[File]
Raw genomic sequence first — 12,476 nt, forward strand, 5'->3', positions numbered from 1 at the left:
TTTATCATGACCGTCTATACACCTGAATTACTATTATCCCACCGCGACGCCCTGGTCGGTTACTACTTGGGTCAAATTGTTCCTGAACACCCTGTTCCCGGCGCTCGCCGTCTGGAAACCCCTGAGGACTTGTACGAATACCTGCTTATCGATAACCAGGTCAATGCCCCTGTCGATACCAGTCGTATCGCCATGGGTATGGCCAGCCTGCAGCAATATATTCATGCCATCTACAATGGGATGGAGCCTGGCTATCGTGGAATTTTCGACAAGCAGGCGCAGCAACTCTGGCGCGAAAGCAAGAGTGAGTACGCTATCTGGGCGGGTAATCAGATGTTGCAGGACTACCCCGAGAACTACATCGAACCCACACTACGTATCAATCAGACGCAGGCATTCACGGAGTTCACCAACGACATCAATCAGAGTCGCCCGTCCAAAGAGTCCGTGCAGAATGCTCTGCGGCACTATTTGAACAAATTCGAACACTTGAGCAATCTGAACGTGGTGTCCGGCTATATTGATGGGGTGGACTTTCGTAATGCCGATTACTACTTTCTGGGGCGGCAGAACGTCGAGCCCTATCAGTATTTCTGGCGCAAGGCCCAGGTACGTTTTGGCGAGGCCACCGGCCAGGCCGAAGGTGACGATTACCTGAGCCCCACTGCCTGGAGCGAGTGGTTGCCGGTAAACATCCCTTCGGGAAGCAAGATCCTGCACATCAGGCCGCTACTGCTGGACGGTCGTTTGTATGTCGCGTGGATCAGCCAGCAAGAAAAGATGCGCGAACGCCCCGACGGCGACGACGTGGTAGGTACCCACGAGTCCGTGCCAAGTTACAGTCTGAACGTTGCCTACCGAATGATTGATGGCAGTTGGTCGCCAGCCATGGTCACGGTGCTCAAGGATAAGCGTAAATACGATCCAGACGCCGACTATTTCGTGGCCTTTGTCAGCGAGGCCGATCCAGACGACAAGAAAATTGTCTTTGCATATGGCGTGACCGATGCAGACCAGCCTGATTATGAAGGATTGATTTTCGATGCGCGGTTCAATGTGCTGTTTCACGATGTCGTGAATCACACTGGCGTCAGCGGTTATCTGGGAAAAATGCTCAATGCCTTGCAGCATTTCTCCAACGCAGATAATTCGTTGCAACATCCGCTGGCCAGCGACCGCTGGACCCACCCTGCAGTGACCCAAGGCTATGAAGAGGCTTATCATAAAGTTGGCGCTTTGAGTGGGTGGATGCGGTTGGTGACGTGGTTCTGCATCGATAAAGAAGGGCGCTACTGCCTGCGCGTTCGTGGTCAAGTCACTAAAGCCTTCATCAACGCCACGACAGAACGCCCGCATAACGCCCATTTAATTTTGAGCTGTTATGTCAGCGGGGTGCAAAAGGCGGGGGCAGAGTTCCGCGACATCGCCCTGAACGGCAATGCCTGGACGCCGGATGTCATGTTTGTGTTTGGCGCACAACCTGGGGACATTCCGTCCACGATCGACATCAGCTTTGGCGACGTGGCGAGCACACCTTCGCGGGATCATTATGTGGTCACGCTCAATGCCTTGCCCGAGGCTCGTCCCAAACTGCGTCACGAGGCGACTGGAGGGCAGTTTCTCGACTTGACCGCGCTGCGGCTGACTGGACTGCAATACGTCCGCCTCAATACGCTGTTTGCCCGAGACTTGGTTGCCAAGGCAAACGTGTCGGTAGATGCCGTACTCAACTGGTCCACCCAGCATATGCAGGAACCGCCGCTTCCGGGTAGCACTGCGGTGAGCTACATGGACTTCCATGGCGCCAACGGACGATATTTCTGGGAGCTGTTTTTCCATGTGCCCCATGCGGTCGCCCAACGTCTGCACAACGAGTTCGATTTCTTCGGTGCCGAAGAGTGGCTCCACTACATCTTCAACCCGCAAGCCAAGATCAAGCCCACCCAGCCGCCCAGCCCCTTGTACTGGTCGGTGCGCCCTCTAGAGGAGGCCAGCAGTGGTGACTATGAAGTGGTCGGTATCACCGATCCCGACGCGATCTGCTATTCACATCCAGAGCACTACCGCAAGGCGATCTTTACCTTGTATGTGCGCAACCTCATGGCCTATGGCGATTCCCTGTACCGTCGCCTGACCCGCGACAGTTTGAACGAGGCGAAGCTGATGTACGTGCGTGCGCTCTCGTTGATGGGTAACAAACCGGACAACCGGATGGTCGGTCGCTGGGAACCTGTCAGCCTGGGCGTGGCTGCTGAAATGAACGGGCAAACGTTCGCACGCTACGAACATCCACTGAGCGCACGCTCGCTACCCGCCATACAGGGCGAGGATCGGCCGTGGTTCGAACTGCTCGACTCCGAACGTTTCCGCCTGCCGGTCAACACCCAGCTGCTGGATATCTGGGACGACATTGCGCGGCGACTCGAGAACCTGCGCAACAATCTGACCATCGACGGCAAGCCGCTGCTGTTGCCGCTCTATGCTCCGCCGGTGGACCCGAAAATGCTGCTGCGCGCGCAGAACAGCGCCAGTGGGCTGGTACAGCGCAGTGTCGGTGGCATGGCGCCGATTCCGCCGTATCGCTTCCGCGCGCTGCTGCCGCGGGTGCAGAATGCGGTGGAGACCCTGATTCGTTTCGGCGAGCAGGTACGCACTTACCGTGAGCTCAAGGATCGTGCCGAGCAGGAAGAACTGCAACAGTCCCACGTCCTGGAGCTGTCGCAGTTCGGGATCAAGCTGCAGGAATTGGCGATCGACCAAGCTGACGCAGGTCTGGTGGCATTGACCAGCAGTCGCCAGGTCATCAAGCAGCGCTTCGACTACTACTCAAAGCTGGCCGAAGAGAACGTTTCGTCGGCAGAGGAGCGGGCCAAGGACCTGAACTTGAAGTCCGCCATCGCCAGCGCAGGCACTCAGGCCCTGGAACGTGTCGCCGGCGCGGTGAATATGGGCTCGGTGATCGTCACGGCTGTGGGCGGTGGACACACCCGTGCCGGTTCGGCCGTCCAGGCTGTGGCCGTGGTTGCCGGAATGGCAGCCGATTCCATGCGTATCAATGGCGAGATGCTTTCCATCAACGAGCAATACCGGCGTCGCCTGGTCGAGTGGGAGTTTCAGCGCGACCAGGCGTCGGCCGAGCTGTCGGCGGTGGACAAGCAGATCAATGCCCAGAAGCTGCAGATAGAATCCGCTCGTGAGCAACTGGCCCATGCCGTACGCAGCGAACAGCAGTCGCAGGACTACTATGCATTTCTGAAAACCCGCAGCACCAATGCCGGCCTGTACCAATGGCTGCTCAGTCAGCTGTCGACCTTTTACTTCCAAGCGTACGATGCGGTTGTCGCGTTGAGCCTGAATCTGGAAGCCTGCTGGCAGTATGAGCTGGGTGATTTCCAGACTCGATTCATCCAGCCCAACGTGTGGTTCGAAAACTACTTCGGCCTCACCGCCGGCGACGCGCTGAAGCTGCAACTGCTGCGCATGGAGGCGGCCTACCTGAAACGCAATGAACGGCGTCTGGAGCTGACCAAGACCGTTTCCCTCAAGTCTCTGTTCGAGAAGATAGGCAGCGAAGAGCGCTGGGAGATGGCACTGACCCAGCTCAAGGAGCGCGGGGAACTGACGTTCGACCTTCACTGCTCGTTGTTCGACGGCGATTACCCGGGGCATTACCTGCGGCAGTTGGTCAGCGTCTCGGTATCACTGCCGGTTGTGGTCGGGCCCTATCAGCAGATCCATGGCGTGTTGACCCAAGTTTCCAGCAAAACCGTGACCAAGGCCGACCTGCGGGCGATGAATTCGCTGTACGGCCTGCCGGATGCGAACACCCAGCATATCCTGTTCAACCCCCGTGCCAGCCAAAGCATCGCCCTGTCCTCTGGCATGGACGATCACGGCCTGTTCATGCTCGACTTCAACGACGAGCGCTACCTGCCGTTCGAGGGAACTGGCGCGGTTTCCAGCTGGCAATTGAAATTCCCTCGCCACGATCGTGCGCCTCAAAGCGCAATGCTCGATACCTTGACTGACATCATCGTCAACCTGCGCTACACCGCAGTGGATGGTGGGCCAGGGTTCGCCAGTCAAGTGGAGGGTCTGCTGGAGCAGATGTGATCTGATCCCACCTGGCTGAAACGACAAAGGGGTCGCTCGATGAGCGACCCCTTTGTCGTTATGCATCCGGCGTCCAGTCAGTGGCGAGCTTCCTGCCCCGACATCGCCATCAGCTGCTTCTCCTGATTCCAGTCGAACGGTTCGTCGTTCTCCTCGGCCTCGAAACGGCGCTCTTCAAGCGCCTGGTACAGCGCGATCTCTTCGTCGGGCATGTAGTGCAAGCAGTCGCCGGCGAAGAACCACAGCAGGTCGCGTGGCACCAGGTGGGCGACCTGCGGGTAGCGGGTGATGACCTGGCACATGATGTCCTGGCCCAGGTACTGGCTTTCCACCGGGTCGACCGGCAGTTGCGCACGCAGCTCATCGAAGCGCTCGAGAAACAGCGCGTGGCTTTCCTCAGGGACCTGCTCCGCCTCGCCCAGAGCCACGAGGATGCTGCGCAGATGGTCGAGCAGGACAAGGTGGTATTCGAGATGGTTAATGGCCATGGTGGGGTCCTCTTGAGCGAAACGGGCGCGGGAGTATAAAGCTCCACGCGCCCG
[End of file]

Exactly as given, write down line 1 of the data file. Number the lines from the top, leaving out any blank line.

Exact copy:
Raw genomic sequence first — 12,476 nt, forward strand, 5'->3', positions numbered from 1 at the left: